Nonoccupational physical activity by degree of urbanization and U.S. geographic region

Jared P. Reis, Heather R. Bowles, Barbara Ainsworth, Katrina D. Dubose, Sharon Smith, James N. Laditka

Research output: Contribution to journalArticle

76 Citations (Scopus)

Abstract

Purpose: To estimate levels of nonoccupational leisure-time physical activity (LTPA) by degree of urbanization and geographic region of the United States. Methods: Participants were respondents to the Behavioral Risk Factor Surveillance System (BRFSS) in 2001 (N = 137,359). Moderate- and vigorous-intensity LTPA was categorized as meeting recommended levels, insufficient, or inactive. The U.S. Department of Agriculture rural-urban continuum codes were used to describe degrees of urbanization (metro, large urban, small urban, and rural). Geographic regions were defined by the U.S. Bureau of the Census (Northeast, Midwest, South, and West). Prevalence estimates were calculated using sample weights to account for the design of the BRFSS. Multivariate logistic regression analyses examined regional differences in the odds of physical inactivity (physically inactive vs insufficient or meets) by degree of urbanization after adjustment for sex, age, race, BMI, education, and occupational physical activity. Results: Large urban areas (49.0%) and the western United States (49.0%) had the highest prevalence of recommended levels of LTPA. Rural areas (24.1%) and the southern United States (17.4%) had the highest prevalence of inactivity. Adults living in the four urbanization categories of the midwestern (metro (OR = 1.47, 95% CI = 1.31, 1.65), large urban (OR = 1.83, 95% CI = 1.51, 2.23), small urban (OR = 1.99, 95% CI = 1.65, 2.40), and rural (OR = 2.59, 95% CI = 1.35, 4.97)); and southern (metro (OR = 1.70, 95% CI = 1.53, 1.88), large urban (OR = 2.04, 95% CI = 1.72, 2.41), small urban (OR = 2.32, 95% CI = 2.02, 2.67), and rural (OR = 5.49, 95% CI = 2.82, 10.68)) U.S. regions were more likely to be inactive than adults living in similar areas of the western United States. Adults in northeast metro and large urban areas (OR = 1.62, 95% CI = 1.45, 1.81; and OR = 1.37, 95% CI = 1.08, 1.74, respectively) were more likely to be inactive than those residing in western metro and large urban areas. Conclusion: The prevalence of physical inactivity varies by degree of urbanization and geographic region of the United States.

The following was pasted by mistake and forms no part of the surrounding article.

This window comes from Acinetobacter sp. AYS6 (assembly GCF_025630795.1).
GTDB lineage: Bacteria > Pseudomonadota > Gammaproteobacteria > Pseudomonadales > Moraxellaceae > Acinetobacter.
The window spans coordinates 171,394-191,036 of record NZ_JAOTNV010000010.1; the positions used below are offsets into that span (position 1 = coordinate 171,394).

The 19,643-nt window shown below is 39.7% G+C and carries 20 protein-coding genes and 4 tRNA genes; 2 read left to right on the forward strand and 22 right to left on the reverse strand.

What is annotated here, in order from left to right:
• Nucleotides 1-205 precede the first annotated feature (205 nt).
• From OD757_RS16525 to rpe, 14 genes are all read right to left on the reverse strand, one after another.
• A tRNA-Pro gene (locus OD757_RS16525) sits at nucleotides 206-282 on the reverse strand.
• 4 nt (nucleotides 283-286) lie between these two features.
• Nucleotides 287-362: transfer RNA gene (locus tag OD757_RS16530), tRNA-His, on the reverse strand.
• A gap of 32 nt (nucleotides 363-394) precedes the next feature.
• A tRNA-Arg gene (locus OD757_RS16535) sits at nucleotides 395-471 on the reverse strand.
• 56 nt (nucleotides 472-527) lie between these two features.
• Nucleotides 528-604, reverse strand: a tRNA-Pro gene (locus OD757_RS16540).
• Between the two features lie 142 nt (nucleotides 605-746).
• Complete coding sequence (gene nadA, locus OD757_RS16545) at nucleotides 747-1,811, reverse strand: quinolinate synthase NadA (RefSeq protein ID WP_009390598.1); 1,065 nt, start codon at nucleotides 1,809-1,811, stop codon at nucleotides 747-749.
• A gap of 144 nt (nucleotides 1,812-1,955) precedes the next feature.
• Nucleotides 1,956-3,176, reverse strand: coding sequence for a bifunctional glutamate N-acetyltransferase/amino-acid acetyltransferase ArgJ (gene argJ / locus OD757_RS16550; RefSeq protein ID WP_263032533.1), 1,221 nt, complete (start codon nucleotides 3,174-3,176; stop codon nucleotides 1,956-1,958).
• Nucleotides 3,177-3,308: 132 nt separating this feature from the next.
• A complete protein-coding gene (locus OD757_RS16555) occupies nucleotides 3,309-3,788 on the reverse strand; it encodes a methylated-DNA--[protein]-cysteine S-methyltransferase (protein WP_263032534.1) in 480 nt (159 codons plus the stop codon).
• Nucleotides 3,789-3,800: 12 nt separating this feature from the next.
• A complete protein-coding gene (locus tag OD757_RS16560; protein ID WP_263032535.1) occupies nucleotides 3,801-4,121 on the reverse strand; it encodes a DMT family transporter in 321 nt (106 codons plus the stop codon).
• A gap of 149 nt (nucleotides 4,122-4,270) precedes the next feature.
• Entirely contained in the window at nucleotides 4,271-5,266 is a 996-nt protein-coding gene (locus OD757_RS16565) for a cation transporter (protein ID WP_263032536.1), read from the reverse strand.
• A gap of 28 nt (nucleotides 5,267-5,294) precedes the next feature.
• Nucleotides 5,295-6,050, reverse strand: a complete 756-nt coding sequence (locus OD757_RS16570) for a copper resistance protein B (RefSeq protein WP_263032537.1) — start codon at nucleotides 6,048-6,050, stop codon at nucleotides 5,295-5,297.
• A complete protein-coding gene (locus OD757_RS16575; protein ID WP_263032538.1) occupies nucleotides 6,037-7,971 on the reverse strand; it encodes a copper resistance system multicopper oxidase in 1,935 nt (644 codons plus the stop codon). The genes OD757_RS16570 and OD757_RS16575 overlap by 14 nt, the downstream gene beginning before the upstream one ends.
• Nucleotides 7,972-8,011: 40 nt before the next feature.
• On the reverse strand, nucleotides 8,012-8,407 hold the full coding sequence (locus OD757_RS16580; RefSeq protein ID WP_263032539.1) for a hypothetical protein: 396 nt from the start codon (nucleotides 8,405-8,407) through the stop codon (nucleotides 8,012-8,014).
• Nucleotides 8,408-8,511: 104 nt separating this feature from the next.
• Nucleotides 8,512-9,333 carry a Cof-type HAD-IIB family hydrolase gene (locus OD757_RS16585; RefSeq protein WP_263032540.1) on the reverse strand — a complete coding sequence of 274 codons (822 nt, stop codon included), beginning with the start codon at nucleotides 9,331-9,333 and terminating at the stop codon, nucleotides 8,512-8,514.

Original languageEnglish (US)
Pages (from-to)2093-2098
Number of pages6
JournalMedicine and Science in Sports and Exercise
Volume36
Issue number12
DOIs
StatePublished - Dec 2004
Externally publishedYes

Fingerprint

Urbanization
Exercise
Leisure Activities
Behavioral Risk Factor Surveillance System
United States Department of Agriculture
Censuses
Logistic Models
Regression Analysis
Education
Weights and Measures

Keywords

  • Environment
  • Epidemiology
  • Rural
  • Surveillance
  • Urban

ASJC Scopus subject areas

  • Public Health, Environmental and Occupational Health
  • Physical Therapy, Sports Therapy and Rehabilitation
  • Orthopedics and Sports Medicine

Cite this

Nonoccupational physical activity by degree of urbanization and U.S. geographic region. / Reis, Jared P.; Bowles, Heather R.; Ainsworth, Barbara; Dubose, Katrina D.; Smith, Sharon; Laditka, James N.

In: Medicine and Science in Sports and Exercise, Vol. 36, No. 12, 12.2004, p. 2093-2098.

Research output: Contribution to journalArticle

Reis, Jared P. ; Bowles, Heather R. ; Ainsworth, Barbara ; Dubose, Katrina D. ; Smith, Sharon ; Laditka, James N. / Nonoccupational physical activity by degree of urbanization and U.S. geographic region. In: Medicine and Science in Sports and Exercise. 2004 ; Vol. 36, No. 12. pp. 2093-2098.